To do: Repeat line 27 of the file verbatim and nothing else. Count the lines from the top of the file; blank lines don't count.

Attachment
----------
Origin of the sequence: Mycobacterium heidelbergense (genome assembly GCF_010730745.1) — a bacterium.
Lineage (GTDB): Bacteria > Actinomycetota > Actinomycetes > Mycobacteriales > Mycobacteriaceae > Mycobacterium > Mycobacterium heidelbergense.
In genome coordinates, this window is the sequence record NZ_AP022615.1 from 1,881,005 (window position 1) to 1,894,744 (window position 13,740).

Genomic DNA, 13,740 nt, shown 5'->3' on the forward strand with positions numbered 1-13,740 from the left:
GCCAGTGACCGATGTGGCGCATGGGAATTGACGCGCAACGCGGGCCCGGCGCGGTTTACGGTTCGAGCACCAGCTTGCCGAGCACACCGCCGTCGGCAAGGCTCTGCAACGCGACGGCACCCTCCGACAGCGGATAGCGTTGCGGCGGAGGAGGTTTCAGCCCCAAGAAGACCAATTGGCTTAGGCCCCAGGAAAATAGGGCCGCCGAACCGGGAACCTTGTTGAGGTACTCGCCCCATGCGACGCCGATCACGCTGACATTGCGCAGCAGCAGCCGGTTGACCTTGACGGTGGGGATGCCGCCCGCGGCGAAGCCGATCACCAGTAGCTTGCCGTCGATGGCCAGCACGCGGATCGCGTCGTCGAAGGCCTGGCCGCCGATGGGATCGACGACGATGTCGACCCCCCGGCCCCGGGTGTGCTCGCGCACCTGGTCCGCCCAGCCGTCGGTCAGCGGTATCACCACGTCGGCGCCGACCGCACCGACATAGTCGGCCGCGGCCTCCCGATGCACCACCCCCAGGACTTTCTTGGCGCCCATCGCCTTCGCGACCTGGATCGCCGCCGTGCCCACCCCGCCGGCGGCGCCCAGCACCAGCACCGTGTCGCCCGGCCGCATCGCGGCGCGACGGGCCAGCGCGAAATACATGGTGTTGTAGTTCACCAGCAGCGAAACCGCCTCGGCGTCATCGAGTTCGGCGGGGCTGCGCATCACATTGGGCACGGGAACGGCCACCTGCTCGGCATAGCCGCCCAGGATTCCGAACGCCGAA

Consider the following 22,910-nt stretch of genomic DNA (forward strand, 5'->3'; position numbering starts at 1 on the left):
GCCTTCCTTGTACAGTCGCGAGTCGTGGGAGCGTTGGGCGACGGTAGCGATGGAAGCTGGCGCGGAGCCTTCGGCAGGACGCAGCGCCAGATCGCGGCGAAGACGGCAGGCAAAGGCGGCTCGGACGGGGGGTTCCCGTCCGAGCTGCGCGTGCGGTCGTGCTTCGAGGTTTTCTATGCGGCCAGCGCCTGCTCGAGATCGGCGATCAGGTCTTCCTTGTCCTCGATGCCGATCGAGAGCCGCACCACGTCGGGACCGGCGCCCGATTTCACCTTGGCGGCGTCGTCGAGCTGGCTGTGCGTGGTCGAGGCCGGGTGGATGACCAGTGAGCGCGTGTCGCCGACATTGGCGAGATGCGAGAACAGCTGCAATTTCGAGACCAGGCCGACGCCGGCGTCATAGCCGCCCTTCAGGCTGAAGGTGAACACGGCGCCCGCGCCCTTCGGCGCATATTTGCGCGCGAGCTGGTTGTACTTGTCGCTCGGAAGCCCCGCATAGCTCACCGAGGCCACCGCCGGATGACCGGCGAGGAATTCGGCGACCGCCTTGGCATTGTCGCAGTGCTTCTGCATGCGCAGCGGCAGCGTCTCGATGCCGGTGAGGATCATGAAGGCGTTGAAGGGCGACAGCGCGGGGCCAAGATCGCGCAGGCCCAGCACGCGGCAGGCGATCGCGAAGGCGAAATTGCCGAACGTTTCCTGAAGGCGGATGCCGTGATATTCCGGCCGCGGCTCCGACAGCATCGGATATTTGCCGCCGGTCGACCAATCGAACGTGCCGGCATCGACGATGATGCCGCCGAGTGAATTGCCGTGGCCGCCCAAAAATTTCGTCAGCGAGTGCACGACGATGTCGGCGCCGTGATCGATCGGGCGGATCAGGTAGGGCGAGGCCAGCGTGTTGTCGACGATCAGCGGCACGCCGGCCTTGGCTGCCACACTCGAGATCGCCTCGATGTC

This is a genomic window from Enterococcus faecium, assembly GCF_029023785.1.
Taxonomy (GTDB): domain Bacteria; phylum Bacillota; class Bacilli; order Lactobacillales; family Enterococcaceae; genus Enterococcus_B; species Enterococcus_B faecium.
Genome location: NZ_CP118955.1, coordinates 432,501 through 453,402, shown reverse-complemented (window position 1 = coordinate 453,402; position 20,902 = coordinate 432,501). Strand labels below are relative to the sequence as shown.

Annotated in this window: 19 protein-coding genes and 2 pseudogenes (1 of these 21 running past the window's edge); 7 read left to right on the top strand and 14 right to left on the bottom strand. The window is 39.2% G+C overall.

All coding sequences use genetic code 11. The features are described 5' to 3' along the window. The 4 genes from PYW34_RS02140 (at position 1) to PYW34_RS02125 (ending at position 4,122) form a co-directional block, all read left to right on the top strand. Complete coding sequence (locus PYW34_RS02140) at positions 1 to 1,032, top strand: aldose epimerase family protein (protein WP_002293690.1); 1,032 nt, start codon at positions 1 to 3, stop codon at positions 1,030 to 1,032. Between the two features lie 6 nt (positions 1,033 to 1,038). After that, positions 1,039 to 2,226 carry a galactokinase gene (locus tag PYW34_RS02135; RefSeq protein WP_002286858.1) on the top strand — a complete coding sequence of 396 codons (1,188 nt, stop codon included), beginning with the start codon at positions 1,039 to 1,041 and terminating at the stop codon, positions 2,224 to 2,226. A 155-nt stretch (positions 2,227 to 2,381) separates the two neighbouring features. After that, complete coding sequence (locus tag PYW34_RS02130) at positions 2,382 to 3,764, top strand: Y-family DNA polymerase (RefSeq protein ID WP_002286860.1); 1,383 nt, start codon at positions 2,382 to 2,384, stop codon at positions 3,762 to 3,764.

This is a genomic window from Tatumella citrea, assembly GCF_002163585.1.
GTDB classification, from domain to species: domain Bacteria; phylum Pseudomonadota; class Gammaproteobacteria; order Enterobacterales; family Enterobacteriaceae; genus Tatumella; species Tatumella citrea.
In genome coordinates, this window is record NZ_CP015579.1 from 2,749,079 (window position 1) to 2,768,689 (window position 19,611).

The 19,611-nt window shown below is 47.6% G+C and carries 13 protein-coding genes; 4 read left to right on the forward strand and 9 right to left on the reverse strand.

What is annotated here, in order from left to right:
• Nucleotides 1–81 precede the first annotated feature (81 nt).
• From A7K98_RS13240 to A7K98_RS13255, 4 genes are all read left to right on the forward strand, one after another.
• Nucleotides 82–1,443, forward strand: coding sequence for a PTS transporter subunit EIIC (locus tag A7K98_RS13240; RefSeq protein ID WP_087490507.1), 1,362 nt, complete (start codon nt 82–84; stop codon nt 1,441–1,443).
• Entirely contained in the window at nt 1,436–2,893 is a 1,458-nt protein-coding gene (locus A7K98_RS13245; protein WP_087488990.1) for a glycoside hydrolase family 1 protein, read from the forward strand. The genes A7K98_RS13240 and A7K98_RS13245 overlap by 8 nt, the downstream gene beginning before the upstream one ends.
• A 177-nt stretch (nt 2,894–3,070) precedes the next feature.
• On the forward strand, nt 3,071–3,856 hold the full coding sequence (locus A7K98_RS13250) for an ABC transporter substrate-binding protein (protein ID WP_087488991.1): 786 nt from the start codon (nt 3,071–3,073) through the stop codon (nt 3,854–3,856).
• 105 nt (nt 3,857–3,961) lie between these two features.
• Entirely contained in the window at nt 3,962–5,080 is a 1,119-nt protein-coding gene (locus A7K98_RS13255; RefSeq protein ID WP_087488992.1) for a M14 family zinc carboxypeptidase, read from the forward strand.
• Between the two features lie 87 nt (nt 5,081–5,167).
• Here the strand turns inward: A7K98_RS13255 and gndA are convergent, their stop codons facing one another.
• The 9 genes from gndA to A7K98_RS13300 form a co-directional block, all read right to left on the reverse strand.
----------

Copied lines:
• Here the strand turns inward: A7K98_RS13255 and gndA are convergent, their stop codons facing one another.